One should not, however, depend upon baths and local treatment of that character. Everything possible should be done to build vitality and improve the circulation. Mountain climbing, outdoor pastimes, cross-country walks, and out-door sleeping are especially valuable. Air baths are of great benefit in toning up the nerves. There should be no excess of clothing or over-heating of the body. Especially the lower part of the trunk should not be too warmly or too tightly covered. With shirts overlapped about the abdomen and hips by the drawers and trousers the parts under consideration are too much covered, and it is to. be regretted. If the generative organs could be kept cool and more or less exposed to the air, as in the Scotehman's "kilt," it would be of great advantage. It would also be well to provide for an air bath for this part of the body during sleep, by raising the coverings by means of a safety-pin fastened into them at the middle, and held up by a cord passing from the top of the foot of the bed to the top of the head. I have described and illustrated this plan in detail in my book, Vitality Supreme.
How long will it take to overcome night losses? It is simply a question of toning up the organs involved, with their muscles and the controlling nerve-centers. Wonderful results may be secured in a few weeks in many cases, if the suggestions for treatment are followed faithfully. In other cases it may take months. When the condition is very deep-seated it may possibly take two or three years to overcome it entirely, though you should greatly improve long before the expiration of this time. Make up your mind to be well satisfied if you find that the losses soon de-crease to the extent that they no longer weaken you. Of course you should not stop at that. Keep right on striving for a perfect condition, building up nerve strength and bodily vigor until in the course of time you are entirely free from the complaint.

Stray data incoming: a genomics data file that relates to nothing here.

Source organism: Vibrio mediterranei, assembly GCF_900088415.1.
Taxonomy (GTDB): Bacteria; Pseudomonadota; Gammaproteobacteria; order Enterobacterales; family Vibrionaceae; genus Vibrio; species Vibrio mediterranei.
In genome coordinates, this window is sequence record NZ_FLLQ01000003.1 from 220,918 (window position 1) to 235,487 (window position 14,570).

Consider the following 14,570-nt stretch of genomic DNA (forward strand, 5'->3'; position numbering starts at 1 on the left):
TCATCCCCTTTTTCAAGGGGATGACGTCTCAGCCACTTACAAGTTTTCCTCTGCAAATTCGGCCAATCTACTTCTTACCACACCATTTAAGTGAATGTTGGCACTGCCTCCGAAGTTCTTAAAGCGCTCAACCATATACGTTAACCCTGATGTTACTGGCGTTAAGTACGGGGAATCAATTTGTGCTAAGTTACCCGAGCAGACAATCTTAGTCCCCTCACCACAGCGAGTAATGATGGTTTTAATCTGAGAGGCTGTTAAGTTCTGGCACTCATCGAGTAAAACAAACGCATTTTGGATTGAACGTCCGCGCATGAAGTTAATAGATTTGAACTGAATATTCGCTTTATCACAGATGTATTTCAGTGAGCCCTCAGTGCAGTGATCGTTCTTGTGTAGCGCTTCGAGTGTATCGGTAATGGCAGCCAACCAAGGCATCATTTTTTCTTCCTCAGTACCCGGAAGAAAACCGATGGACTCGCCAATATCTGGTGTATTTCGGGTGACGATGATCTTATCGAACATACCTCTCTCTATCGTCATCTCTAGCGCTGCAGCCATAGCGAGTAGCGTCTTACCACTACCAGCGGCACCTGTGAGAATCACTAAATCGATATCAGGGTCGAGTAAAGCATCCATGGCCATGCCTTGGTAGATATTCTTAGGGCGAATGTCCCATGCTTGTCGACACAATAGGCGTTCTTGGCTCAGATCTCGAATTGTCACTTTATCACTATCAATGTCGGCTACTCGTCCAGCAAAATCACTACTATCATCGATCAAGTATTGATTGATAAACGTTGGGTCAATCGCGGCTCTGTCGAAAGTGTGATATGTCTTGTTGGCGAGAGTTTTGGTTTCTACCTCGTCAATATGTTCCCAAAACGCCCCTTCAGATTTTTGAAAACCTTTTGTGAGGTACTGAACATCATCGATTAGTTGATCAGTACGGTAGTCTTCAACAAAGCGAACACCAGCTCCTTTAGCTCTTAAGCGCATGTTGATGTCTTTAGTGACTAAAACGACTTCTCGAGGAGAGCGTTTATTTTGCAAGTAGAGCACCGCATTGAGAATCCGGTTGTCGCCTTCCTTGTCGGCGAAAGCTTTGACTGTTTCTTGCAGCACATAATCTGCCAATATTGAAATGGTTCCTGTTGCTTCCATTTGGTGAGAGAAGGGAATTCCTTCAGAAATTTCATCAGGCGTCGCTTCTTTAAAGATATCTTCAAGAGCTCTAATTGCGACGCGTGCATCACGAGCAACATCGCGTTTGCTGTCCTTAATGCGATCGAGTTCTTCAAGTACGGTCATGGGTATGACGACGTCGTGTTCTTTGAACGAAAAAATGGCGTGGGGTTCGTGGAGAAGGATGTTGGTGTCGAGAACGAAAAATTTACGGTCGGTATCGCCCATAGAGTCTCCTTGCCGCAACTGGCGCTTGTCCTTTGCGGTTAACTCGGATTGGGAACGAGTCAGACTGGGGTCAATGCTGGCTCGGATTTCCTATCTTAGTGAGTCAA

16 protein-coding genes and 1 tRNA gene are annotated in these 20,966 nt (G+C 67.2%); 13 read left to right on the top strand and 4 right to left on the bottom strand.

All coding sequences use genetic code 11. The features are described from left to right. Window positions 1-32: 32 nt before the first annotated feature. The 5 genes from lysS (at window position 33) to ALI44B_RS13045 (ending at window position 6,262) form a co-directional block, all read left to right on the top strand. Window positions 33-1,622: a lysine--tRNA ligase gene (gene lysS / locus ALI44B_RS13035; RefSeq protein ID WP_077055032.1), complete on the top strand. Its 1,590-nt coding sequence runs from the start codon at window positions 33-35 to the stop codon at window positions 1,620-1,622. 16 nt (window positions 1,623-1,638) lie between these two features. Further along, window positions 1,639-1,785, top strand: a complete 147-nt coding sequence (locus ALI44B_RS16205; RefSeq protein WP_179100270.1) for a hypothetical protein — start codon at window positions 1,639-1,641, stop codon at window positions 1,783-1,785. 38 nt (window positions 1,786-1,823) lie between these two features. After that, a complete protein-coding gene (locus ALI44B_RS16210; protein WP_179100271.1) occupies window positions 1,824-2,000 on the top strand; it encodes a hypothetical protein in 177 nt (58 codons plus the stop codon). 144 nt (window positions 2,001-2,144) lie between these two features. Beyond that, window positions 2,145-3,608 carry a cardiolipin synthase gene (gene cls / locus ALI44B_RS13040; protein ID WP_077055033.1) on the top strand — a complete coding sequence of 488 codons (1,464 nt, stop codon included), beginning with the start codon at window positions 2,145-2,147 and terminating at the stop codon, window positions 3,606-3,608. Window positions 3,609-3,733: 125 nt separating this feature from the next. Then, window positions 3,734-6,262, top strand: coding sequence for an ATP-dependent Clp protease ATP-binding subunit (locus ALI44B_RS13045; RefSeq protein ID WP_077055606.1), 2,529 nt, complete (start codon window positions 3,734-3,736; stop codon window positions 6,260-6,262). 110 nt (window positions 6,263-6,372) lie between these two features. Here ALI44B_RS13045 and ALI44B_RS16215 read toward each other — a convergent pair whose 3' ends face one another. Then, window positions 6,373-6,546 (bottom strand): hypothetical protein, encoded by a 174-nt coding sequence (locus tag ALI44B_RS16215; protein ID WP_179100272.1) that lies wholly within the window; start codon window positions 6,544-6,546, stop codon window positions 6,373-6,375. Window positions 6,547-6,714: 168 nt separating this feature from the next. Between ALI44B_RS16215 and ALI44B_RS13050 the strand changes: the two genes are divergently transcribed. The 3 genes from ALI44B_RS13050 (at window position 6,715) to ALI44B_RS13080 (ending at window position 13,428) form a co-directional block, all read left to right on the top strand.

Don't attempt to marry while in this weakened condition, though I may say that if you marry after you have largely overcome your weakness, you will probably find yourself free from further annoyance of this sort. I do not mean that marriage always prevents seminal losses. A married man may so weaken his system as to suffer from them in spite of his marriage. But as a rule you will find that they will not occur after marriage if you have built up a certain degree of constitutional vigor and sexual strength before taking this step.
The treatment of spermatorrhea and day losses is identical with that for night Iosses, but one should be even more strict in the observance of the requirements of the treatment. In these cases it will be more than ever necessary to investigate the condition of the prostate gland, and suit the treatment to its requirements.
I might add that the bromide treatment is commonly prescribed by physicians for night losses, irrespective of individual requirements. The bromides often do take effect by so paralyzing the entire sex function that if their use is continued long enough complete impotence is likely to result. Sometimes after taking such treatment for a time the patient experiences a diminution of the losses, only to find them twice as bad as ever on stopping it, showing that it has weakened him. It is doubtful if bromides are ever safe or advisable, for when they produce results they probably do more harm than the disorder that they are intended to cure.